One Senior School family's experience of lockdown 3.0
We asked one Senior School family to write their experience of this lockdown. How they had found it, what they enjoyed, and what they found more of a challenge. Here is their fascinating insight into family 'lockdown life'.
We’re back to school then…no actually, then…As it happens, 2021 was the year for which our family didn’t receive a calendar for Christmas; perhaps there were greater powers at work here and by the time the journey to the supermarket for this essential had been made, things had become a little clearer.
The remote learning spaces are reinstated. One faces the rising sun, the meadow and the passing dog walkers while the setting sun glances through the trees onto the other on the landing. For how long I wonder, as the days lengthen. Meanwhile the adult home working spot is the kitchen table illuminated by a single bare light bulb, within a stretch of the semi-functioning cooker and well-ventilated by the ill-fitting back door. Our order of priority would appear to be established!
Consumables have again taken another form – we still need the ink cartridges but now it’s more earphones, too. The family pet, masquerading as a little supporter in study, has nibbled his way through 2 sets to date – face inscrutably innocent – and been offered the latest 2 broken pairs (2 pairs broken in just 1 week?!) by way of entertainment value.
In fact, the return to remote learning has been made almost with pride as the girls slip back to a skill set they already know; it takes the form of a constant in a changing world. How lovely too to notice how the voice contact and immediacy that live remote learning offers brightens them up, a salutary reminder of the importance of nurturing friendships at this stage.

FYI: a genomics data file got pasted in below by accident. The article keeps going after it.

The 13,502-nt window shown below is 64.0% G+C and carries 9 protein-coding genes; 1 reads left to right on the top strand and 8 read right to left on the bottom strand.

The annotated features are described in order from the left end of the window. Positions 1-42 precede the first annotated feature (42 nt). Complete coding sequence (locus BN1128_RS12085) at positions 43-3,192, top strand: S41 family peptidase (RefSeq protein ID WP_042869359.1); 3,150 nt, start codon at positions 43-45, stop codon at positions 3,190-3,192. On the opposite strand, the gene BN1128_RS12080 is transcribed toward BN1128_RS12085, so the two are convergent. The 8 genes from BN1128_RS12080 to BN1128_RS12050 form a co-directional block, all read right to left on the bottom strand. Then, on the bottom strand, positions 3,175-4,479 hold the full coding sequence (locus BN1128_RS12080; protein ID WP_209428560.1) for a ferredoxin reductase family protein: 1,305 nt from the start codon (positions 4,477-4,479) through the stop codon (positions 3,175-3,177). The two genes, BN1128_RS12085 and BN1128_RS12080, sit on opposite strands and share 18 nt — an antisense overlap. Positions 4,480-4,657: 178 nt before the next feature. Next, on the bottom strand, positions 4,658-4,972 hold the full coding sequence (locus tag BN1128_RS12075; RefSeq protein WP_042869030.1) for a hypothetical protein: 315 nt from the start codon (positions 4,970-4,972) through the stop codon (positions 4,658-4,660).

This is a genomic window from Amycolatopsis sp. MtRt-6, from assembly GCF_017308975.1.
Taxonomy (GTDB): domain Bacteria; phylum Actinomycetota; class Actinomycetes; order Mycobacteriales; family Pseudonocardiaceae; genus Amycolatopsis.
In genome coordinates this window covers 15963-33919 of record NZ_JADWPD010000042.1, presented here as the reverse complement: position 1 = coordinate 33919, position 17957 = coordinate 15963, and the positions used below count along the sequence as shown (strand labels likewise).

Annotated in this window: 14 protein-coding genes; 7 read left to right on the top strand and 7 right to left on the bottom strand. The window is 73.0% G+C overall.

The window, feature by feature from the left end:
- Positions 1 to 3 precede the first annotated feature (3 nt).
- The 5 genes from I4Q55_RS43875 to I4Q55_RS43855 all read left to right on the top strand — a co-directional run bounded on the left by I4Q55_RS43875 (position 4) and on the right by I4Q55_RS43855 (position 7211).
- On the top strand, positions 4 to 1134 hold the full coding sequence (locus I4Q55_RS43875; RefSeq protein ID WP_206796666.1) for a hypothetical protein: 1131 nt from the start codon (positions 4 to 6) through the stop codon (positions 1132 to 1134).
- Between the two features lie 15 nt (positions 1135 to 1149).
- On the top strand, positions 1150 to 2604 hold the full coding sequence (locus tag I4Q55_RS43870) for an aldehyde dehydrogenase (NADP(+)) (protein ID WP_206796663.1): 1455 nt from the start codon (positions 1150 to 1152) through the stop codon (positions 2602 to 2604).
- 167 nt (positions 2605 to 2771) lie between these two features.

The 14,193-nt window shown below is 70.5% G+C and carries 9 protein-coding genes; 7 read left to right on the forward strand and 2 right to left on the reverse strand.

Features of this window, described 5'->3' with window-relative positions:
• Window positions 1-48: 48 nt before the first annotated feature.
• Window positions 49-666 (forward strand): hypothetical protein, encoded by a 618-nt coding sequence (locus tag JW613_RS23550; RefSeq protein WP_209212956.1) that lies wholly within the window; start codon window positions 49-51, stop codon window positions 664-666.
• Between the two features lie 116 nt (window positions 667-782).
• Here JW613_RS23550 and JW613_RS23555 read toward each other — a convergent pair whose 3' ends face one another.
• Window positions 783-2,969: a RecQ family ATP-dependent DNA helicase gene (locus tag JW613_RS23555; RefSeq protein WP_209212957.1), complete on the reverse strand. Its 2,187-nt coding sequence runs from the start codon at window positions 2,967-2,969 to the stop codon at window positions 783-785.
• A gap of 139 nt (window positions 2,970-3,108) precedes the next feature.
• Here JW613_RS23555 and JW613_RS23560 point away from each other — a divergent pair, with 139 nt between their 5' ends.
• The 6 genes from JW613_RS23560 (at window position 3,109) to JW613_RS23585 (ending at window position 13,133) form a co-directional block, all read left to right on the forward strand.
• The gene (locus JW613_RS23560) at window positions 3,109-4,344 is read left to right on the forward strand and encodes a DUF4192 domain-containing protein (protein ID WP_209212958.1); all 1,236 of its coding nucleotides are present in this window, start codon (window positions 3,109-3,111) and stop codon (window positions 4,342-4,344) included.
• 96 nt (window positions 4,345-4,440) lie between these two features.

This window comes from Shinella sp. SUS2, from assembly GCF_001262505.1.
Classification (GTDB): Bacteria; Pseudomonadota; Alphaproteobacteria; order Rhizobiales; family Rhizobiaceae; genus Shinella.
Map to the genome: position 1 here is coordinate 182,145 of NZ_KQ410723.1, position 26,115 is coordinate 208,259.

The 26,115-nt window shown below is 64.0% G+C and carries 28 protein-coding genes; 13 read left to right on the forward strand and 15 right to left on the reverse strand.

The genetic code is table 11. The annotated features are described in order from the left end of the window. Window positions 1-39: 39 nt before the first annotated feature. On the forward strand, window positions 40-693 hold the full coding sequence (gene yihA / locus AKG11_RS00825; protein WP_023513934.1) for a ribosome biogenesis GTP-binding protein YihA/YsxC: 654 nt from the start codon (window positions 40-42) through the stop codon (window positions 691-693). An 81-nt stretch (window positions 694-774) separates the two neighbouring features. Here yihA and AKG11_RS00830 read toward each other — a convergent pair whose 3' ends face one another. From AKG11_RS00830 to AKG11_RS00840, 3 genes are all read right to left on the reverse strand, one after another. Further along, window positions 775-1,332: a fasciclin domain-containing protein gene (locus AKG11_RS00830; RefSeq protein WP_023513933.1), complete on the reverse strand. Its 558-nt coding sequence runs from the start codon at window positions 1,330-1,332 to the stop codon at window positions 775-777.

I find myself celebrating screens! (But keep it well hidden). What a comfort – we’re happy here, used to spending time alongside if not always with one another, it works well – but the contact the girls have with friends through technology is a real joy. I don’t feel they are losing time, missing out; they are gaining, but in ways we never sought and don’t know how to quantify. We are living in the silver lining of a cloud for which we have no reference point. I feel we are waiting – this isn’t about restriction, it’s about a different way of growing in readiness for what life brings next. They are, in fact, absolutely fine!
This phase on the journey to a return to conventional living has even provided opportunity for rare parental glory. My offer to fix the ‘broken’ Chromebook microphone was greeted with little less than incredulity but I succeeded! They think nothing of my carrying 3m of planking home to increase our shelving, or of my rummage through the wood pile in search of broken bits of pallet to be transformed into brackets, or of the 3 or 4 hours it took to secure the result to ancient walls that have either the consistency of iron or of sand (painted, the result looks acceptable), all just in time to create useful space...but the idea of even the slightest parental competence in IT was a revelation.
We are of course only in week 2 and a winter confinement is raising different challenges to a spring one. In our tiny house, the girls can exit through their bedroom window, over the shed roof and down to ground level via a rope in a tree. It’s a circuitous route to access the (only) bathroom via the back door, but teenagers need their space…except that the back door blows open in the wind and has to be bolted shut in winter. Nonetheless, I see a pair of shoes under the bunk bed in readiness for a journey.
The ultra-competitive swing ball competition which fed some need for exercise a few months ago holds less appeal below 5C; I’m almost grateful since my 4th ball replacement, managed with a giant washer and some forceps, was on borrowed time. So it’s gymnastics on the rope in the tree, walks and rollerskating for activity thus far. Chess has become tedious since the girls know each others’ likely moves too well and I’m blessing Harry Potter Dobble (great charity shop find before Christmas) which we can all enjoy. There’s artwork, macrame and an absent friend’s home to keep an eye on.
We can do lockdown! We don’t want it forever but some things don’t change: Double Maths (Groan)! A Games/PE challenge? Great! We still have laughter, friends, birds on the feeder and the sound of rain in the night, sunsets, sunrises, snowdrops and daffodils creeping up and last year’s hoarded seeds to plant. We can get up (slightly) later, we see home in daylight on weekdays.
The Christmas decorations are all tidied away and this usually fallow time of year is infused with an unexpected awareness of what is present rather than what has passed. I’m not sure if this is strange joy or grim privilege, in the light of the cause; gratitude and compassion mix; but the only way out is forward, so on we go – I think we are remembering to look around us, on the way.